Year after year…
A few weeks before Christmas in most households, the hype for baking cookies takes over. We all bake Christmas cookies en masse. Also, I’m obsessed with baking traditional cookies. As a small child, year after year, I stood in the kitchen with my mother and cut out my cookies. This is what I have celebrated year after year with my children. Last year I baked cookies for the first time with my granddaughter.
But where does this tradition come from?
I researched the internet, where I find a few theories to this question:
‘Why do we bake Christmas cookies?’
There are mainly three theories:
1: The tradition goes far back before Christianity
The Celts or the Teutons baked small honey-sweetened cakes for the feast of the winter solstice. Often these small cakes had the form of an animal. Supposedly, they served as an offering to their gods in order to ask for their protection during the cold winter months.
2: This idea states, that monks of medieval monasteries invented the Christmas cookies
Small spiced honey cakes were eaten by the Romans, in the Middle Ages, they found their way into the monasteries. They became known as ‘Lebkuchen’ (kind of gingerbread) and consisted mainly of dried fruit, nuts, honey, fine and exotic spices, but only a little wheat flour. Monks fasted the weeks before Christmas but ate ‘Lebkuchen’ with their beer. It is also said that the monks gave ‘Lebkuchen’ out of charity to the poor.
3: The biscuit baking dates back to the early 19th century
Apparently the British were the pioneers, who liked to eat sweet biscuits with their tea. This tradition was also brought and established to the noble households in continental Europe.
Personally, I do believe that there is some truth in all 3 theories, the heathen people had their traditions. The church had adapted quite a bit of pagan customs in order to get followers. And In the 19th century, at the time of industrialization, the mills became so advanced that they could grind the flour finer and finer. The baking took on different qualities, hence new variations of cookies became known.
Over decades different regions developed their typical cookies or biscuits. But most Christmas cookies have the same basic dough, a shortcrust pastry which is very easy to make. Add varieties of spices, nuts or dried fruit you get all different sorts of cookies.
But the main reasons for me are:
I love baking Christmas cookies because this always moves me in a pre-festive mood, the house smells fantastic and I am having a wonderful, quality time with family members.
Today, I decided to share 3 types of Christmas cookies with you:
- My favorite this season (and my own creation)
- The MUST each year
- A traditional Christmas cookie from Frankfurt
1. My favorite this season: Sterntaler ( Star money)
- 10 oz/ 300 g icing sugar
- 5 oz/ 150 g butter (softened)
- 2 eggs
- 5 oz /150 g wholemeal flour
- 5 oz /150 g spelled flour
- 1 tsp baking powder
- 5 oz /150 g cocoa
- 3.5 oz /100 g grated milk chocolate
- 1 pinch salt
How to bake Sterntaler:
- Mix sugar with butter, add the eggs and mix well then add flour baking powder, cocoa, and salt and stir into mixture. the crated chocolate add last and mix.
- Kneed to a ball, wrap into foil and leave in the fridge for 30 minutes.
- Then take a rolling pin, roll out the dough, about a quarter inch.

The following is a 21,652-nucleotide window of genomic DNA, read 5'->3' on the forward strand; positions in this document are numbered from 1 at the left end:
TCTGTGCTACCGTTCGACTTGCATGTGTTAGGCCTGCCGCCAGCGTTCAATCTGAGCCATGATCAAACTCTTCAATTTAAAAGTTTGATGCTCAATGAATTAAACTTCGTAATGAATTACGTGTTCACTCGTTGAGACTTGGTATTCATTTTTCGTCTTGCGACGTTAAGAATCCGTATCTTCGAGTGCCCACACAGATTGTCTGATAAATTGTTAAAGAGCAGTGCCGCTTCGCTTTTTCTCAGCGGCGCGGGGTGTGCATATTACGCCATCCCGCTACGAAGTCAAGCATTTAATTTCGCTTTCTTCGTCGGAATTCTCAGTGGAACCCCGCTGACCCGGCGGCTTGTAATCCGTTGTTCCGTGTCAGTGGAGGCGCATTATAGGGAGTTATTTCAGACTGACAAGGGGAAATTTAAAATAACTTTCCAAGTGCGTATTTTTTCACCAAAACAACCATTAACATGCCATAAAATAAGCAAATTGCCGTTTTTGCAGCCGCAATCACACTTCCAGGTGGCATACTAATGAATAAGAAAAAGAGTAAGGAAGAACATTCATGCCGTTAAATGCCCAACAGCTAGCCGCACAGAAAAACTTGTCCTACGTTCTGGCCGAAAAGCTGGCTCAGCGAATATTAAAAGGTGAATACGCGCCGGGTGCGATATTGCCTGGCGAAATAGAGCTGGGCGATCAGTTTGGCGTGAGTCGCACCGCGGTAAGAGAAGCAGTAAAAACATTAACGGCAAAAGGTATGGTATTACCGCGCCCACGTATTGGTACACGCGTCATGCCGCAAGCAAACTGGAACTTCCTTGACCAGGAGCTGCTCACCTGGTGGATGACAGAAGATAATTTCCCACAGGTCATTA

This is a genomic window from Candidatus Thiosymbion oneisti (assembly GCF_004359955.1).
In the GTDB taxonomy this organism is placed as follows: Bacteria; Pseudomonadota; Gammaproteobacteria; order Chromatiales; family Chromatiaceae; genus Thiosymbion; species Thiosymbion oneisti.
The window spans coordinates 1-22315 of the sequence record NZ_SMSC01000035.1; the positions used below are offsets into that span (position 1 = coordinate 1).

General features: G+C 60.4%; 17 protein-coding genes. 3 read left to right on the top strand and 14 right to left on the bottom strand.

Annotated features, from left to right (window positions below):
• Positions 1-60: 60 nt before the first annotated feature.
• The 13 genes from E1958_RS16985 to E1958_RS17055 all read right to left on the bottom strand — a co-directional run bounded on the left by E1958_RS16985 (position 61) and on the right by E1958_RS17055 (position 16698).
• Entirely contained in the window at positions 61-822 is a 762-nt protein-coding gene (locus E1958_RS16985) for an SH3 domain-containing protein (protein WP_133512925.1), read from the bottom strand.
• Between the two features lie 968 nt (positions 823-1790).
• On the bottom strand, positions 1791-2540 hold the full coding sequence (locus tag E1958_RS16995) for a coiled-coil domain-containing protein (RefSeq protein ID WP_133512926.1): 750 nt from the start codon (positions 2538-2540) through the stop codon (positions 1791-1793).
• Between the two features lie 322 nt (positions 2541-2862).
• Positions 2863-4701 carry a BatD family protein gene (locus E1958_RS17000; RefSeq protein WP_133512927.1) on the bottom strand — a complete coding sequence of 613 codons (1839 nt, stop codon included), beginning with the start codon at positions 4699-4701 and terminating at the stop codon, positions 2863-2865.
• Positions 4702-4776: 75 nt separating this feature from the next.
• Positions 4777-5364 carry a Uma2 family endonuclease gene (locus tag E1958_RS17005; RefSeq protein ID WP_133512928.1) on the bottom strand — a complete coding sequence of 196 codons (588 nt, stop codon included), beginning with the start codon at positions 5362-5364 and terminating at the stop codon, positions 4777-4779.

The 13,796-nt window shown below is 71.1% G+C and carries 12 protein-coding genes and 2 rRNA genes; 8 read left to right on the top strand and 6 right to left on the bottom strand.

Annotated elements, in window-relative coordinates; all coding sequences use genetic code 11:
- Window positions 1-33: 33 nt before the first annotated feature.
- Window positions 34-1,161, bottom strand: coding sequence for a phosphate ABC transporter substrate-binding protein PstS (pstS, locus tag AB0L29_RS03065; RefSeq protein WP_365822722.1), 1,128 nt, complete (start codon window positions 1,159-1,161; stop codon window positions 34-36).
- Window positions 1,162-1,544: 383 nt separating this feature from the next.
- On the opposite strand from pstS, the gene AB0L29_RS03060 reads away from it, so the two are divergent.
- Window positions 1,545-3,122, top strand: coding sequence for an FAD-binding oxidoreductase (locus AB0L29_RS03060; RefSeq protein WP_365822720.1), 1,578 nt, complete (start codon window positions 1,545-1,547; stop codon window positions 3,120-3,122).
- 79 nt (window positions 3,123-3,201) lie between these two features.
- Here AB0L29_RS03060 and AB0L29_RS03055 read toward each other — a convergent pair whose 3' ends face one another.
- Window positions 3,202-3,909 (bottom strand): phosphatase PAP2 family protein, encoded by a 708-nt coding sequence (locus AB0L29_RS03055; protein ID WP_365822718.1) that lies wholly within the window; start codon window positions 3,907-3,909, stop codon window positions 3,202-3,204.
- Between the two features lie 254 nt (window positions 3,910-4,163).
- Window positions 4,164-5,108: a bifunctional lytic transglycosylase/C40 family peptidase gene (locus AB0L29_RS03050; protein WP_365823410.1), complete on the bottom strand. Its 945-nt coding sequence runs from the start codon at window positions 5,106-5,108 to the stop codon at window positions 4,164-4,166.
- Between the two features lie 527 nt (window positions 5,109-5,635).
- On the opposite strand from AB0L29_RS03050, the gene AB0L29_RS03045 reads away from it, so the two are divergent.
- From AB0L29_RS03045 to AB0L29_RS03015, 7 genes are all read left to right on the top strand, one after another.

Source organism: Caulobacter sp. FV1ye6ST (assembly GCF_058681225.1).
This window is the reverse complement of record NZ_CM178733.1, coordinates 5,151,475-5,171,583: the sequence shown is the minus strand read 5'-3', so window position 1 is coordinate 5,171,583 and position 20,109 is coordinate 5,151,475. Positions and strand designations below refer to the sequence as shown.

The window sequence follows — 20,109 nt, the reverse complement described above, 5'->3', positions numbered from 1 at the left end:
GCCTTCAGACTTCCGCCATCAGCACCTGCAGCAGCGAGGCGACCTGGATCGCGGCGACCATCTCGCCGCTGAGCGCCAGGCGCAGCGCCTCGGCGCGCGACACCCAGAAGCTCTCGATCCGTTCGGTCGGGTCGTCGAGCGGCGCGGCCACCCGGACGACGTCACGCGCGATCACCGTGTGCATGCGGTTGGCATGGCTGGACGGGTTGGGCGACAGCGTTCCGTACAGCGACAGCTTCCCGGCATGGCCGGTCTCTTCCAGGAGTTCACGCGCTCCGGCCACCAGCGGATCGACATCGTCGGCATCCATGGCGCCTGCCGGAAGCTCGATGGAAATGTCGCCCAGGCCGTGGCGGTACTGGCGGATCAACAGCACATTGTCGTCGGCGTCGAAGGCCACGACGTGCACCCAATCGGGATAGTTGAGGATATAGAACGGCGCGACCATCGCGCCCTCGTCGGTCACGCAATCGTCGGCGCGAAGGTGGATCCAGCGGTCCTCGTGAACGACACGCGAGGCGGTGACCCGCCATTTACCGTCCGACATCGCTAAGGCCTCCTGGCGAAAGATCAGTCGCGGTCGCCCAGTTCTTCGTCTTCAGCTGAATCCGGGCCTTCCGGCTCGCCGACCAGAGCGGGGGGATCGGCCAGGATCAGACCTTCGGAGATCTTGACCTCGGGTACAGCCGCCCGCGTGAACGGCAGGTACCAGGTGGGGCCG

- Cut out star cookies and put those on a baking tray lined with baking paper.
- Bake on 350 F (180 C) for about 15 minutes ( that is with my stove!).
- Place on a rack to cool down. Then decorate with a golden sugar-coating …. up to your creativity.
2. The MUST each year: Ausstecherle ( cut out cookies)
- 9 oz /250 g flour
- 7 oz / 200 g butter (cold)
- 3.5 oz / 100 g fine sugar
- 1 egg
- 1 tsp baking powder
- 1 tbsp vanilla sugar
- 1 pinch salt
For the decoration:
- 5 oz/ 150 g Icing sugar
- 2.5 tbsp Lemon juice (or a bit of rum)
- Edible sprinkles and glitter, chocolate chips
How to bake Ausstecherle:
- Mix all dry ingredients together. Cut cold butter into small pieces and spread over dry ingredients.
- Add egg and knead into a smooth, silky dough using your hands.
- Form the dough into a ball wrap in foil and leave in the fridge for 1 hour.
- Roll out the dough on a floured surface to a 1/4 inch thick sheet.
- Cut out the biscuits with the cookie cutters of your choice. Place the cookies next to each other on a baking tray covered with baking paper.
- Bake in a pre-heated oven at 350 Fahrenheit (180 C) for 12 to 15 minutes. Let the biscuits cool down and then decorate as you wish with your icing.
A basic recipe for the decoration:
- mix the icing sugar with 2.5 tbsp fresh lemon juice,
- add the juice spoon by spoon to avoid that the icing is too thin.
- Decorate the cookies up to your creativity.
3. The specialty from Frankfurt: the Bethmaennchen
- 3.5 oz / 100 g skinless, halved almonds
- 7 oz / 200 g raw marzipan mass
- 1 egg
- 2 oz / 50 g icing sugar
- 3.5 oz /100 g ground almonds
- 2 tbsp. flour
- 5 drops of bitter almond oil
- 1 tbsp milk
- a pinch of salt
How to bake Bethmännchen:
- Cut raw marzipan in pieces.
- Separate egg. keep 1/2 of egg yolk for the icing.
- Mix remaining egg yolk, egg white, marzipan icing sugar, ground almonds, flour, bitter almond oil and knead with your hands. Form a ball and press flat, leave in the fridge for 1/2 hour.
- From the chilled marzipan mixture form 2 strips, cut strips into about 30 pieces and form those into cherry-sized balls.
- Press 3 almond halves into each cookie, tips pointing to the top.
- Place the bethmännchen on a baking tray with baking paper.
- Mix left-over egg yolk with milk and salt. Brush bethmännchen lightly with this mixture.
- Bake in a pre-heated oven on 340 Fahrenheit (170 C) for 25 minutes or until light brown.
Once you tried out these recipes I hope you’ll like them as much as I do.
I wish you all a Merry Christmas….with lots of delicious cookies